Patterson v. Shaw, et al

Filing 110

ORDER DENYING Plaintiff's request for additional discovery 85 .That Plaintiff shall file her Response to Cooper's 74 Motion for summary judgment no later than Friday, September 4, 2009.That Cooper shall file her Reply no later than September 11, 2009. Signed by Judge Paul G Rosenblatt on 8/18/09. (DMT, )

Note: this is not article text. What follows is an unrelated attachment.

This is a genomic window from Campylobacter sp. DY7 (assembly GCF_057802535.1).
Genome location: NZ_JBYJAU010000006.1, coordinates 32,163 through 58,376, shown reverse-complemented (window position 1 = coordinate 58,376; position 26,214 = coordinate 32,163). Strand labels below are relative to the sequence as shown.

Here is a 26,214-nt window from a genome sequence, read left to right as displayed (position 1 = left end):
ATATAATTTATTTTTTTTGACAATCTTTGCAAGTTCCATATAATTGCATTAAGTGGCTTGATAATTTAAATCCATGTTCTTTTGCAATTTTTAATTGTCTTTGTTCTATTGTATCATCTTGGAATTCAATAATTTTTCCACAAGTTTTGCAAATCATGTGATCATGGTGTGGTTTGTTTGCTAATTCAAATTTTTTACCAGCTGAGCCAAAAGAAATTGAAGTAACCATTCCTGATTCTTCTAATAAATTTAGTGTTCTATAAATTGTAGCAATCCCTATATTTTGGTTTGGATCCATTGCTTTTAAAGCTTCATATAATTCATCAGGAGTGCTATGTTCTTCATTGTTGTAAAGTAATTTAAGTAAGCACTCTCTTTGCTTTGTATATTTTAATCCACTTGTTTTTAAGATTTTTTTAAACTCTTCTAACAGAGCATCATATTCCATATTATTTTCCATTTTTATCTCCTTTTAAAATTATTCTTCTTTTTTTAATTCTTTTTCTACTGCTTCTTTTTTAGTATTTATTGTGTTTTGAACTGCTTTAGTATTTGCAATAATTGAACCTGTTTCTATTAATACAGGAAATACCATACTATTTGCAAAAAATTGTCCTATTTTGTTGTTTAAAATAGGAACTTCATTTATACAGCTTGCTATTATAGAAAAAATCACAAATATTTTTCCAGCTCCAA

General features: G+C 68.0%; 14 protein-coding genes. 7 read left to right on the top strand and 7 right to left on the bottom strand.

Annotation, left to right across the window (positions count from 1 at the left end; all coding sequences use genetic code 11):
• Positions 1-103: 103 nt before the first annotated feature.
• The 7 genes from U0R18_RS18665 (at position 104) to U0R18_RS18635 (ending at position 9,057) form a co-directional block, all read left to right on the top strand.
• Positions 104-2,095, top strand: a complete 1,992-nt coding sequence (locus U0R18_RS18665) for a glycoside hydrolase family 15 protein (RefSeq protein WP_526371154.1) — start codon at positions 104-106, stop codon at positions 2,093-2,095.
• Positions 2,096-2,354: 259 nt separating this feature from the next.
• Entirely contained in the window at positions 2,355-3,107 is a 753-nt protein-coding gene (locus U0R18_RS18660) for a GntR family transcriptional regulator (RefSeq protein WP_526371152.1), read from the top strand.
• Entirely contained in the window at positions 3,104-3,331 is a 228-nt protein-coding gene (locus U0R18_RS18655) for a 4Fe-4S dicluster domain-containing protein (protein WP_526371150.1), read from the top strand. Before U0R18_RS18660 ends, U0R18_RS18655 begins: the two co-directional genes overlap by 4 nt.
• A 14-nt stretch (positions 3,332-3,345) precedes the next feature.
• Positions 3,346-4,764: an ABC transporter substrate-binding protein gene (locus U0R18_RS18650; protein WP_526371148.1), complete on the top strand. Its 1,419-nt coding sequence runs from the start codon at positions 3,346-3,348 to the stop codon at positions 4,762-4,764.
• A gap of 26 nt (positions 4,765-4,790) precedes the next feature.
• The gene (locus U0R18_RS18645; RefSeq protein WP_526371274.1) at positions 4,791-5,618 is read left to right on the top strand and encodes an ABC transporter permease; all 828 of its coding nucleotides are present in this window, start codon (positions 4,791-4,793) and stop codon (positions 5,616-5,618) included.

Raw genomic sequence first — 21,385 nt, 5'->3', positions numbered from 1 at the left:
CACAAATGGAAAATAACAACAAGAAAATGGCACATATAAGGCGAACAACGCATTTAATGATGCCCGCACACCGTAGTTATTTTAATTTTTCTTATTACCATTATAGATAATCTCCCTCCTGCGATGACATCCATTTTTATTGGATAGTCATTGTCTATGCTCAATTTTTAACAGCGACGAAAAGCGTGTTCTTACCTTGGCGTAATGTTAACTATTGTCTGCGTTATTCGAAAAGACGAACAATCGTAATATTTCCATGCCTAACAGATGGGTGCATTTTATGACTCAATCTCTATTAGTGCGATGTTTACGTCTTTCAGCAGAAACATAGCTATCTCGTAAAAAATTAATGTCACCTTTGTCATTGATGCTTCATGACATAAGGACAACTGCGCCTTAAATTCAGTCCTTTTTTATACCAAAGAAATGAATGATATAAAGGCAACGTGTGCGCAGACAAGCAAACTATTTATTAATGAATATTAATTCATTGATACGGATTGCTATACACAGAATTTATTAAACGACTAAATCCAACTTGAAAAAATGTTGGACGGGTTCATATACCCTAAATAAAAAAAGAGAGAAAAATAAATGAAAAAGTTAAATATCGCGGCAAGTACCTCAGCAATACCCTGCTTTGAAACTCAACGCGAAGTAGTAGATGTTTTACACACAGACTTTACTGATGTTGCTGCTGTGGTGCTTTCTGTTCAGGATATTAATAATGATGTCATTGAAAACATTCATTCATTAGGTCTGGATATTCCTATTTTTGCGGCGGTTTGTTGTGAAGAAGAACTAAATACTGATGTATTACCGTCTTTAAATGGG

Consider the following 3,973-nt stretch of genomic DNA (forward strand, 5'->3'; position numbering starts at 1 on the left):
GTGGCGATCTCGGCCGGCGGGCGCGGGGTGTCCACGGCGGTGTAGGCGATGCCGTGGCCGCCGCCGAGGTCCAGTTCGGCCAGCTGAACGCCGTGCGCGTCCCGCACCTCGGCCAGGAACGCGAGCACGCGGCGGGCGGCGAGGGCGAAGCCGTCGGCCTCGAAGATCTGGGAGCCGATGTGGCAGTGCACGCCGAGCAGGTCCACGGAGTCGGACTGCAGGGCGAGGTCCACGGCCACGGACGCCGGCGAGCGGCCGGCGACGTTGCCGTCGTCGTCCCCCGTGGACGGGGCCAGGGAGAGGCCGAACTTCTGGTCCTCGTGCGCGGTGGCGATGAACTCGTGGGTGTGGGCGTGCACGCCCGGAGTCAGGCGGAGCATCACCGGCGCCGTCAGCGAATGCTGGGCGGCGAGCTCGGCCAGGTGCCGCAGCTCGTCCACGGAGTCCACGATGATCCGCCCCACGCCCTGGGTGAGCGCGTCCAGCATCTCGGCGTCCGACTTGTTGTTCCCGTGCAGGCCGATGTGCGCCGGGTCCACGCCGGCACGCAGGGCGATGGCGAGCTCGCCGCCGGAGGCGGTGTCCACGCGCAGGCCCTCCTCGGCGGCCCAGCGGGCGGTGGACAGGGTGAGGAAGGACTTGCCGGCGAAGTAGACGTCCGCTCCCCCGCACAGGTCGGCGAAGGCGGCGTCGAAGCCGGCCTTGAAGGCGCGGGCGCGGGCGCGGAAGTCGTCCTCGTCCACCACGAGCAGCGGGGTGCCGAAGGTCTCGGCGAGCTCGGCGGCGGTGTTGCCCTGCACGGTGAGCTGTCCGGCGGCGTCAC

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1 2 3 4 5 6 7 8 9 10 11 12 13 14 15 16 17 18 19 20 21 22 23 24 25 26 27 28 WO IN THE UNITED STATES DISTRICT COURT FOR THE DISTRICT OF ARIZONA Barbara Patterson, et al. v. Plaintiff, Matthew Shaw, Dora Schriro, et al., Defendants. ) ) ) ) ) ) ) ) ) No. CV 07-1476-PHX-PGR ORDER Currently before the Court is Plaintiff's "Notice of Filing Affidavit Pursuant to Rule 56(f)". (Doc. 85.)1 Therein, Plaintiff contends that to properly oppose Defendants Jeanie Cooper ("Cooper") and Director Dora Schriro's ("Schriro") (collectively "Defendants") defense of qualified immunity, she needs additional discovery, including the deposition of Schriro.2 Patterson's Rule 56(f) "Notice" and affidavit pertain to the reference by Schriro and Cooper to the reported holdings in Casey v. Lewis, 834 F. Supp. 1477 (D.Ariz. 1993) and the Defendants' use of subsequent district court orders and documents from the Casey court file (Civ-90-54-PHX-RGS) to support their claims of qualified immunity. On September 26, 2008, the discovery cut-off date, Patterson filed a motion to extend discovery to allow the depositions of ADC Director Schriro and of the defendants' mental health expert. (Doc. 62) Patterson's motion to extend discovery was denied on October 7, 2008 "for failure to establish good cause." (Doc. 68) 1 Schriro has been dismissed by Court Order and Patterson has responded to the corrections officers' summary judgment motion, therefore Cooper is the only appropriate party to respond to Patterson's Rule 56(f) Notice. 2 1 2 3 4 5 6 7 8 9 10 11 12 13 14 15 16 17 18 19 20 21 22 23 24 25 26 27 28 A. Relevant Background In her Complaint, Plaintiff named Jeannie Cooper ("Cooper") as a defendant, alleging that she worked as an ADC Psychology Associate, provided most of Aaron's mental health treatment in 2005, and placed Aaron on the mental health watch in place when he committed suicide. Cooper raise qualified immunity as a defense in her Answer providing notice of the defense to Plaintiff. (Doc. 17.) On November 18, 2008, this Court granted Schriro's motion for judgment on the pleadings and denied Patterson's request to file an amended complaint, because "it is undisputed that [Aaron Patterson] was receiving mental health care at SMU, mental health staff placed him on watch, and appropriate watch intervals were required by the policy in effect" and "because there is no clearly established law that the use of SMU for "psychologically disturbed inmates violates the Eighth Amendment." (Doc. 79, pp. 11-12.) During discovery, Plaintiff was provided with the prison's mental health policy, she conducted numerous depositions including that of Cooper, she propounded interrogatories and requests for production, and she was equipped with the pertinent information to determine the history and implementation of the DOC mental health policy followed by Cooper. B. Legal Standard and Discussion A party seeking to avail itself of Rule 56(f) relief is required to provide the Court with affidavits setting forth particular facts expected from the movant's discovery. Brae Transp., Inc. v. Coopers & Lybrand, 790 F.2d 1439, 1443 (9th Cir.1986). Pursuant to Rule 56(f), a court may refuse to grant a party's application for summary judgment if the opposing party needs time to discover central facts. Mackey v. Pioneer Nat. Bank, 867 F.2d 520, 523 (9th Cir. 1989). A Rule 56(f) motion must demonstrate how additional discovery would preclude summary judgment and the reason why a party cannot immediately provide "specific facts" demonstrating a genuine issue of material fact. Fed.R.Civ.P. 56(e), (f). District courts have "wide latitude in controlling discovery, and [their] rulings will not be overturned in the absence of a clear abuse of discretion." Volk v. D.A. Davidson & Co., 816 F.2d 1406, -2- 1 2 3 4 5 6 7 8 9 10 11 12 13 14 15 16 17 18 19 20 21 22 23 24 25 26 27 28 1416-17 (9th Cir.1987) (quoting Foster v. Arcata Assoc., Inc., 772 F.2d 1453, 1467 (9th Cir.1985)). A district court should continue a summary judgment motion upon a good faith showing by affidavit that the continuance is needed to obtain facts essential to preclude summary judgment. See McCormick v. Fund American Cos., Inc., 26 F.3d 869, 885 (9th Cir.1994). It is well established in the Ninth Circuit that to obtain a successful result with a Rule 56(f), the party must establish: (1) that they have set forth in affidavit form the specific facts that they hope to elicit from further discovery, (2) that the facts sought exist, and (3) that these sought-after facts are "essential" to resist the summary judgment motion. State of Cal., on Behalf of California Dept. of Toxic Substances Control v. Campbell, 138 F.3d 772, 779 (9th Cir. 1998); Moreover, a court may deny a Rule 56(f) motion to continue discovery if the movant did not diligently pursue her discovery opportunities in the past. Byrd v. Guess, 137 F.3d 1126, 1131 n.6 (9th Cir. 1998); Chance v. Pac-Tel Teletrac Inc., 242 F.3d 1151, 1161 (9th Cir. 2001). In the pending matter, Plaintiff has provided an affidavit by her attorney. The affidavit, however, does not identify the specific facts "essential" Plaintiff hopes to elicit from further discovery. For example, he acknowledges that he has examined the Casey court file but that the transcripts have been archived. (Id. at 8) He does not, however, identify any testimony from those transcripts that he hopes would be material to contest Cooper's claim of qualified immunity. Patterson's attorney does not identify any facts from Schriro's proposed deposition which would be relevant to Cooper's immunity claim; nor does he identify any facts to be elicited from the testimony of the listed mental health expert.3 Patterson fails to set forth the specific facts expected from further discovery; therefore, she fails to satisfy the first Rule 56(f) requirement. Plaintiff seeks to depose the listed mental health expert However, neither Cooper nor Schriro submitted evidence from the expert on summary judgment. Furthermore, the Court previously found that Schriro did not have information regarding the actual events surrounding the pending matter. Thus, Schriro's testimony would not assist any comparison attempted between the facts in Casey and the facts of the case sub judice. 3 -3- 1 2 3 4 5 6 7 8 9 10 11 12 13 14 15 16 17 18 19 20 21 22 23 24 25 26 27 28 As for the second requirement, Patterson has failed to identify any specific material facts to be gathered from further discovery, and thus, has failed to show that any such facts exist. While she identifies court files her attorney would like to "fully access" and people he would like to depose, the existence of facts necessary to oppose Cooper's qualified immunity is mere speculation. Such general requests and speculation is insufficient to satisfy an element requiring specific facts. Patterson fails to meet the second Rule 56(f) requirement. Finally, as to the third requirement, Defendant Cooper argues that further discovery is not essential to oppose her defense of qualified immunity. Determining the applicability of the defense of qualified immunity is a two-step analysis. First, the Court determines whether the facts alleged show that the official's conduct violated a constitutional right. Saucier v. Katz, 533 U.S. 194, 201 (2001). If so, a court turns to the second step and asks if the right was clearly established at the relevant time. Id. at 201-02. This second inquiry "must be undertaken in light of the specific context of the case, not as a broad general proposition." Id. at 201. If the answer is negative, the official is entitled to qualified immunity. Id. Plaintiff's attorney has failed to articulate how specific facts to be elicited from the proposed depositions or from any further analysis of Casey are "essential" to resist the summary judgment motion pertaining to the applicability of the qualified immunity defense for Cooper. State of Cal., on Behalf of California Dept. of Toxic Substances Control v. Campbell, 138 F.3d 772, 779 (9th Cir. 1998). Furthermore Defendant contends and the Court agrees that no reasonable prison mental health professional would know that placing an inmate in a mental health watch cell where he would continue to be seen by mental health staff and watched by security staff violated the 8th Amendment. The Court finds that Patterson's proposed discovery is not essential to the issue of Cooper's qualified immunity, and therefore she fails to satisfy the final requirement of Rule 56(f). C. Conclusion Plaintiff's argument that the Casey court documents were not timely produced is without merit. Court documents are public records, thus Plaintiff had the opportunity to discover and research such documents during the period of discovery. Furthermore, because -4- 1 2 3 4 5 6 7 8 9 10 11 12 13 14 15 16 17 18 19 20 21 22 23 24 25 26 27 28 Casey is a published opinion, it is the responsibility of Patterson's counsel to have knowledge of the opinion concerning ADC mental health, as it is the subject of Plaintiff's lawsuit. IT IS HEREBY ORDERED DENYING Plaintiff's request for additional discovery. IT IS FURTHER ORDERED that Plaintiff shall file her Response to Cooper's Motion for summary judgment no later than Friday, September 4, 2009.4 IT IS FURTHER ORDERED that Cooper shall file her Reply no later than Friday, September 11, 2009. DATED this 18th day of August, 2009. The abbreviated time for responding and replying is warranted considering the period to respond to Cooper's Motion for Summary Judgment had expired prior to the filing of the Notice of Filing Rule 56(f) and Plaintiff failed to file any Response. Furthermore, the parties have had the discovery necessary to respond and reply for nearly 10 months. 4 -5-